Troy Moon, Pensacola State College
Amber Carey is known as one of Pensacola State College’s best instructors. Students love her. Administrators and fellow faculty admire her. And in 2020, she was inducted into the Academy of Teaching Excellence.
Yet for all her hard-work and accomplishments, the PSC Spanish instructor and Robinson Honors Program coordinator wasn’t sure she was at her best during the past year as the pandemic changed the way teachers taught, challenging them to find new ways to connect with and serve their students.
“I was so worried that I wasn’t doing as well as I should be with the pandemic and the hurricane,’’ Carey said. “You hope you’re doing well but it was a tough year and I wasn’t sure.”
She’s being tough on herself. Just ask PSC cybersecurity student Allison Dugas. Dugas’ essay on Carey was one of three national winners of the National Institute for Staff and Organizational Development’s (NISOD) Student Essay Contest.
Students who entered the essay contest were asked to write an essay about a faculty or staff member, or administrator, who inspires students to be academically successful.
Dugas’ essay about Carey is titled “A Woman of Letters”.
“She is absolutely the best,’’ Dugas said. “She lights up any life that she becomes part of.”
Dugas works for Carey as a student assistant in the History, Languages and Social Sciences Department and assists Carey with work in the Robison Honors Program.
“I’ve seen her drive to Warrington and Milton and Pace to take students assignments and material,’’ Dugas said of Carey. “I couldn’t let that go unnoticed.”
Carey knew nothing of the essay or contest until she received correspondence from NISOD informing her that she was the subject of a winning essay.
“I cried,’’ Carey admitted. “It made me feel that I maybe wasn’t doing as horrible as I thought.”
Dugas said she heard that Carey teared up.
“I would have liked to have seen that,’’ Dugas said. “Not just to see her cry, but just to share in the emotion.”
The winning essay comes with a prize – for both Dugas and Carey, who will each receive $1,000 from NISOD. PSC will receive a complimentary annual NISOD membership for the winning essay.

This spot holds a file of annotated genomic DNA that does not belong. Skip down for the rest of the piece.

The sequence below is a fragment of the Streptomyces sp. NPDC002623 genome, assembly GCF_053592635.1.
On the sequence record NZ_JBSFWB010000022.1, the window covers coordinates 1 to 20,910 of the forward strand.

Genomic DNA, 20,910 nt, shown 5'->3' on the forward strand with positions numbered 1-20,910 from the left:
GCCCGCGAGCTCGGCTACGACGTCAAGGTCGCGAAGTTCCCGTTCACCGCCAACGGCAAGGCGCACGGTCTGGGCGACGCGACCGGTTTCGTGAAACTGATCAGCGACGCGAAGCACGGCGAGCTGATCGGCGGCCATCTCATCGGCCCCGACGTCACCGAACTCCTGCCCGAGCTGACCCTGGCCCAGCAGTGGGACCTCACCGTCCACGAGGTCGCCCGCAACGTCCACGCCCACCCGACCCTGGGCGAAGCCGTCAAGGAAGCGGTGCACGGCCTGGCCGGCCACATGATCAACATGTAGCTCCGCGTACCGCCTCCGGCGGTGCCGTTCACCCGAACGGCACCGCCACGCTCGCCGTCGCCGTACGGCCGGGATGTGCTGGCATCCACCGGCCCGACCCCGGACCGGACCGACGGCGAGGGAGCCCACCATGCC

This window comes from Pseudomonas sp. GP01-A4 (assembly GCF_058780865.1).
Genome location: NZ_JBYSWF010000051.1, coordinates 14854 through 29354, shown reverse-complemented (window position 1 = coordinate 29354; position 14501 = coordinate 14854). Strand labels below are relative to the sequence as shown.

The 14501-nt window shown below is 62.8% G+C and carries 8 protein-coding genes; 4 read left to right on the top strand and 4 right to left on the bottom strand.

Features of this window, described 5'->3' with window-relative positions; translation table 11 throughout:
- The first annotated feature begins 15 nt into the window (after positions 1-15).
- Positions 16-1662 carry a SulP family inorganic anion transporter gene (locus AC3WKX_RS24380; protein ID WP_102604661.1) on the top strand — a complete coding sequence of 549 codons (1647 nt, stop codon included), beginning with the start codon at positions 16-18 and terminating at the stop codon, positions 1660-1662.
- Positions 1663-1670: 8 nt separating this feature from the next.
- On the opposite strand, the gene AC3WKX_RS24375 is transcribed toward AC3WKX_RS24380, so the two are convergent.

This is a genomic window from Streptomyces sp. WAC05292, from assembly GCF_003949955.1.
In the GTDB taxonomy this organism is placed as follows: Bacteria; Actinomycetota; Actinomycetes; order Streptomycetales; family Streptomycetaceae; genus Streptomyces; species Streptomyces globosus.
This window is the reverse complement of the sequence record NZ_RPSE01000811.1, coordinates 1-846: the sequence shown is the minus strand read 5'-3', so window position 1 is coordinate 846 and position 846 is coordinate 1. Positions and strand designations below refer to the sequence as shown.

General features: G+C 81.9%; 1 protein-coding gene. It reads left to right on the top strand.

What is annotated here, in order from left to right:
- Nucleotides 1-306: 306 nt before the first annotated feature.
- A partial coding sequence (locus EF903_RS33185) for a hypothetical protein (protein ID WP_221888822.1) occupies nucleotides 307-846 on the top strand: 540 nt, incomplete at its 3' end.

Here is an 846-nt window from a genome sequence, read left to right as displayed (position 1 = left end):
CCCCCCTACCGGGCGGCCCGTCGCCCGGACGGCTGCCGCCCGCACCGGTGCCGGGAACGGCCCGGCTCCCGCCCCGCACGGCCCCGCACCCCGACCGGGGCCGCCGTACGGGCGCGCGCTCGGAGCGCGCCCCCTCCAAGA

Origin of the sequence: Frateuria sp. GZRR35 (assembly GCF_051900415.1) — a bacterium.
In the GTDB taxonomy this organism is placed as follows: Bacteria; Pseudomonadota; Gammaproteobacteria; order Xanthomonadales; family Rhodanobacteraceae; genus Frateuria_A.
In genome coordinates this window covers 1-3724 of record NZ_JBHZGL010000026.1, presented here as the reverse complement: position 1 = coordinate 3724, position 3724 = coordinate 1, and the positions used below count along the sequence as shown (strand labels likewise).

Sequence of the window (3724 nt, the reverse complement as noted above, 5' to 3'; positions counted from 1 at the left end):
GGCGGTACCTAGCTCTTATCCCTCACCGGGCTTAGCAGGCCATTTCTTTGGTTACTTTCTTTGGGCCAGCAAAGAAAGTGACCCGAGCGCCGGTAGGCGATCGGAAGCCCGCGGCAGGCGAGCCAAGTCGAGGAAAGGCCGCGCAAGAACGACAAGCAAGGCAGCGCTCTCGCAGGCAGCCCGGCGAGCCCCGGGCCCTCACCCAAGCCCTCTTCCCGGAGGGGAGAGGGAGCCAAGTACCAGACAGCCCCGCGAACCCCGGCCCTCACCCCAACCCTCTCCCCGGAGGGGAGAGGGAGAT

“That’s pretty cool,’’ said Dugas, a single mother of three children who hopes to earn her Cybersecurity Baccalaureate of Applied Science degree from PSC in 2022. “I had no idea about the prize until I had won.”
Carey, likewise, was surprised that any kind of prize would be coming her way. She said she will probably use the money to travel, a passion of Carey’s, now that more people are being vaccinated.
“I’m excited about traveling again,’’ Carey said. “It’s been a tough year for sure.”
Allison Dugas’ essay on Amber Carey:
A Woman of Letters
Nobody believes that poor people like me will make it. I grew up on nothing more than my mother’s love. I tried the Army, but an injury forced me out. College? Yeah, I tried that, too – twice, but single motherhood changed my priorities. They say poverty is a cycle, and let me tell you: it is one exhausting ride. If I wanted to get off that bike, I had one choice – give college another try. So off to Pensacola State College I went. I can do it this time – at least, that is what I kept telling myself, but the daily struggle was real. Then, a letter came in the mail from the college. What I found inside welcomed me to a new beginning.
“It is my greatest pleasure to inform you that you have been accepted for admission to the Robinson Honors Program.” Some details followed and led to the signature of Molly “Amber” Carey, Program Coordinator and Associate Professor of Spanish. I could not believe it – honors? Me? For the first time in my academic life, I felt a sense of accomplishment. Somebody really believes that I can do this. Amber has that effect on people.
She champions the Robinson Honors program, overseeing administration, curriculum, and student selection. Each semester she finds students who are both academically gifted and seeking to “make the most” of their college experience. They all receive personal letters like mine. It is one of the many ways she lifts others up.
Before the COVID-19 pandemic, Amber was already heavily involved in the campus community on top of her own family’s daily schedule. Just watching this amazing woman go through her busy week is good cardio. The pandemic and a category 2 hurricane did nothing to break her stride.
Amber went the extra mile to make sure that the hardships of Pensacola did not rain on her people. She used these “disasters” to push people towards personal greatness. Her example is a vivid life lesson – if you want to make a difference, get involved.
Hurricane Sally cut power and communications. Amber found ways to check on her students and colleagues and initiated supply drives. When the pandemic made everyone remote students, she digitized the entire Spanish curriculum and spent hours assisting those who struggled. No computer? No problem. Amber mailed and delivered assignments for those without Internet access or transportation. The pandemic also left students alone and disconnected. Amber got creative with club events providing a chance to reconnect and observe CDC safety rules. She exemplifies what one determined and caring soul can accomplish in this messed up and broken world.
Amber changed my life with a letter. It broke through my anxiety and doubt. She made me feel important, accomplished, and capable. I earned my associate’s degree and finally walked across that stage. I will have my bachelor’s in a year. I finally found the path to success because Amber cared enough to mark it with neon signs.